Basked in charm or hoping to deliver on a worthwhile narrative; those encompassing color liberally to those that instead conceal just how much of the world we get to witness. It helps that Puzzle games, on principle, are born out of the very philosophy of ideas. The very concept of a conundrum, a riddle one has to solve (and in most cases, prove they’ve actually grasped the rules imposed) — the most abstract of principles one can utilize. The palette entirely devoid of limitation and restriction. Is your game 2D, 3D, “2.5D”? Is it first-person, third-person? How much focus does the story have, if there’s indeed a story to tell? There’s no template to abide towards, no legacies to uphold. What keeps this genre interesting to follow, however, even after years of so many great — even the brandishing of “modern classic” a feasible debate to be had — is the fact that success in this genre isn’t just a case of quick reflexes or time invested. Much like Horror, different people experience different, entirely subjective, levels of emotional response by what is presented. In much the same way, no one person will come to a puzzle game and succeed in exactly the same way. Progress, process, or maybe just the amount of good luck, is unique to each and every participant.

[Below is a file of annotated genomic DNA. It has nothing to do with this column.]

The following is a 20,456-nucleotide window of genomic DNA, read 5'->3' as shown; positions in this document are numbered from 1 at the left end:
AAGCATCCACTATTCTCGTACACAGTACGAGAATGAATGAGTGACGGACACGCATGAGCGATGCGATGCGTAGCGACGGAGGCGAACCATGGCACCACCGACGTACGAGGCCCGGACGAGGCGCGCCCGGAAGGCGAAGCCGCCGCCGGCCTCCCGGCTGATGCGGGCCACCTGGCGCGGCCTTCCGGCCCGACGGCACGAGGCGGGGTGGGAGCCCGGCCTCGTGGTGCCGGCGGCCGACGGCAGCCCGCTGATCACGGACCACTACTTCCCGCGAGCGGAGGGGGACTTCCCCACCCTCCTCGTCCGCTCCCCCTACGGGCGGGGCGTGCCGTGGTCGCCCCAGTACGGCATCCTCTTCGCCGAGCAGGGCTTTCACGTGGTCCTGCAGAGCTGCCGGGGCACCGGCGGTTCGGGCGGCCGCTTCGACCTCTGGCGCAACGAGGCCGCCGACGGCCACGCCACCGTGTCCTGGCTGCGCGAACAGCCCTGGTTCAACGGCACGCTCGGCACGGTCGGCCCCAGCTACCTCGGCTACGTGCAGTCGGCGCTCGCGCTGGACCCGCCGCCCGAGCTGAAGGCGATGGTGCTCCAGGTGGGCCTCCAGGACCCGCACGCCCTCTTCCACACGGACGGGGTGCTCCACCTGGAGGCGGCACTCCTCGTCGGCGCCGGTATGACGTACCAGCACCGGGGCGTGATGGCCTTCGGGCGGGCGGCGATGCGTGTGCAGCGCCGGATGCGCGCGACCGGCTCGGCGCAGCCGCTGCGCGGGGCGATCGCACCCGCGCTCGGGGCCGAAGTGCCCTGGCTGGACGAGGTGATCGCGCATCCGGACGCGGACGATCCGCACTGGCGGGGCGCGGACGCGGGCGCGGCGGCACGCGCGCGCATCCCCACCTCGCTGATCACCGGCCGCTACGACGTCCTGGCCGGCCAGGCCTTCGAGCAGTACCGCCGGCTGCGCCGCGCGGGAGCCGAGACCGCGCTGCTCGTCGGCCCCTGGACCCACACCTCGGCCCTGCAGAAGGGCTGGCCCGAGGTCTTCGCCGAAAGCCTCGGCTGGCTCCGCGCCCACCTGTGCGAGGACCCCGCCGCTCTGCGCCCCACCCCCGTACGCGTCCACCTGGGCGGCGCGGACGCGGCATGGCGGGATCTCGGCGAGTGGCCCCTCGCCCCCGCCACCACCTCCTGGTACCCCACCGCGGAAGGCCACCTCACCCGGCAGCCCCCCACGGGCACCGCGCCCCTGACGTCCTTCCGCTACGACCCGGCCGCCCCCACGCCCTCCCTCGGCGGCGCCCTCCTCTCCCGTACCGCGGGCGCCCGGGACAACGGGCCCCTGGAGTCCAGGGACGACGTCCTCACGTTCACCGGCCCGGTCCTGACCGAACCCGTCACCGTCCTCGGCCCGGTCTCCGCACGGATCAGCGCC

The Pedestrian Review Screenshot 2